While allergy to spider venom is possible, evidence currently available indicates it most likely plays a very small role, or no role at all, in spiderbite, in contrast to insect stings where it is a significant problem.

The factors mentioned above mean that there is a wide spectrum of severity for red back spider bites, from minimal effect to severe effects, and while patient factors can influence this, it seems likely that the most important factors, in most cases, are spider-related, except perhaps for the size of the patient. A small child is more likely to have more severe envenoming, simply because of the body mass versus venom mass equation; a smaller body mass means a higher dose of venom per kg, for a given amount of venom injected.

Are some people inherently more susceptible to the effects of red back spider venom?

There is no clear answer to this question, but theoretically it is possible that some people have subtle differences in receptor proteins on nerve cells that either enhance or reduce effectiveness of venom, but whether this plays a role in envenoming of humans by these spiders is speculative, not currently answerable with clear evidence.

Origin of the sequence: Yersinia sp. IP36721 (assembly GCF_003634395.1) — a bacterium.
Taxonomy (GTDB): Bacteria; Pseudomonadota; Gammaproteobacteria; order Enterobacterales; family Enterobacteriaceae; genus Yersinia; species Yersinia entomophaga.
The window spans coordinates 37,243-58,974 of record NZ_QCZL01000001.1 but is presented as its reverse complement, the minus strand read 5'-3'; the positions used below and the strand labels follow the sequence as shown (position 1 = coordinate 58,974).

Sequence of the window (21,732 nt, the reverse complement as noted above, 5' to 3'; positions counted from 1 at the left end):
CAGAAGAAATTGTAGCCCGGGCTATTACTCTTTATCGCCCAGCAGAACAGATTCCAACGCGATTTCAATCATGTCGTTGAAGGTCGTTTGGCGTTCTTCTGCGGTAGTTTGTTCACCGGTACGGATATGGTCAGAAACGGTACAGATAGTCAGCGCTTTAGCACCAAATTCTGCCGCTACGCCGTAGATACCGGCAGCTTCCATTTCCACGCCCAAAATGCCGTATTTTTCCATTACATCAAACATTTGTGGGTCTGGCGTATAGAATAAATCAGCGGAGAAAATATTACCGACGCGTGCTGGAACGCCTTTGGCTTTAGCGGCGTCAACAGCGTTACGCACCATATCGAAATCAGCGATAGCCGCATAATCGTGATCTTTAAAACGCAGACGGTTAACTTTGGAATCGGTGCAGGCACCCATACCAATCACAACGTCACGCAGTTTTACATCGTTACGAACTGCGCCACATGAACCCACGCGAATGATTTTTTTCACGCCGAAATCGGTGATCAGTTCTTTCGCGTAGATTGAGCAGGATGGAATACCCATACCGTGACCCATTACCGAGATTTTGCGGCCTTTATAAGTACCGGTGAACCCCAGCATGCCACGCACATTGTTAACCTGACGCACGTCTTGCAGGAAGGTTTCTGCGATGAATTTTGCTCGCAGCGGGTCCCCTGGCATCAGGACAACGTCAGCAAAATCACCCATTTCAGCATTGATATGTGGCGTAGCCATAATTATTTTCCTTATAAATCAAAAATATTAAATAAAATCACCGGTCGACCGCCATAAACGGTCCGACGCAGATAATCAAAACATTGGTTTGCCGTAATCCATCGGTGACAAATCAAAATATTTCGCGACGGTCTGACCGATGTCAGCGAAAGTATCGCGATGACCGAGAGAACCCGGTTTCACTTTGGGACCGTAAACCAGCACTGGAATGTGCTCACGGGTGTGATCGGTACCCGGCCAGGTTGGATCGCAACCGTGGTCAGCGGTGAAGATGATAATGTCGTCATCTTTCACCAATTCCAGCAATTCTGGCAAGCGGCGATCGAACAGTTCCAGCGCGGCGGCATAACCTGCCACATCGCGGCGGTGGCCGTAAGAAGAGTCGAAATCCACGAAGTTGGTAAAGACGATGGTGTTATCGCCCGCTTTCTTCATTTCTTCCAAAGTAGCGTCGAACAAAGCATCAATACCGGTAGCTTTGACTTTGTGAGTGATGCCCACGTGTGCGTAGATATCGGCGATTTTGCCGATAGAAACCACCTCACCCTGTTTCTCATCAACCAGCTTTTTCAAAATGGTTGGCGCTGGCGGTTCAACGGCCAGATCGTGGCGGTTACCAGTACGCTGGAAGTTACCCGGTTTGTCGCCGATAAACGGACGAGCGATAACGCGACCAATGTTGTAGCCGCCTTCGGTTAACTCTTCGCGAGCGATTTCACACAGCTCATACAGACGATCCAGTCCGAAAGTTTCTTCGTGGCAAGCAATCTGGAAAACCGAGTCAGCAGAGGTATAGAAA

What is clear to clinicians treating cases of significant red back spider envenoming is that in most cases specific antivenom appears to be the most effective treatment.” – Professor Julian White


So there we have it, the definitive answer. For some time I believed that maybe I was one of the lucky ones, my redback spider bite caused me very few problems, I thought maybe I was immune.

Then as more comments appeared on my original post I became unsure whether I really was a lucky one or not.

Now I do know for sure, I’m not one of the lucky ones; it’s much more likely that some other factor meant that I didn’t suffer as many others have.


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{ 8 comments… add one }
  • Paul February 16, 2022, 6:46 pm |

    I’ve had 3 red back bites and only 1 had an adverse reaction.
    Much worse was the Western Brown Snake that bit me when I stuck my hand in the pool filter basket, where the snake had decided to cool off, to clean out the leaves.

    • BobinOz February 21, 2022, 9:38 pm |

      Three redback bites plus a brown snake bite? You have had some fun, haven’t you? I hope you don’t go swimming in the sea too often 🙂

      I have another page on this site about redback spider bites…
      …got quite a few comments, and some people suffer enormous pain that lasts for years after a redback spider bite, and others just get almost nothing. Every bite is different.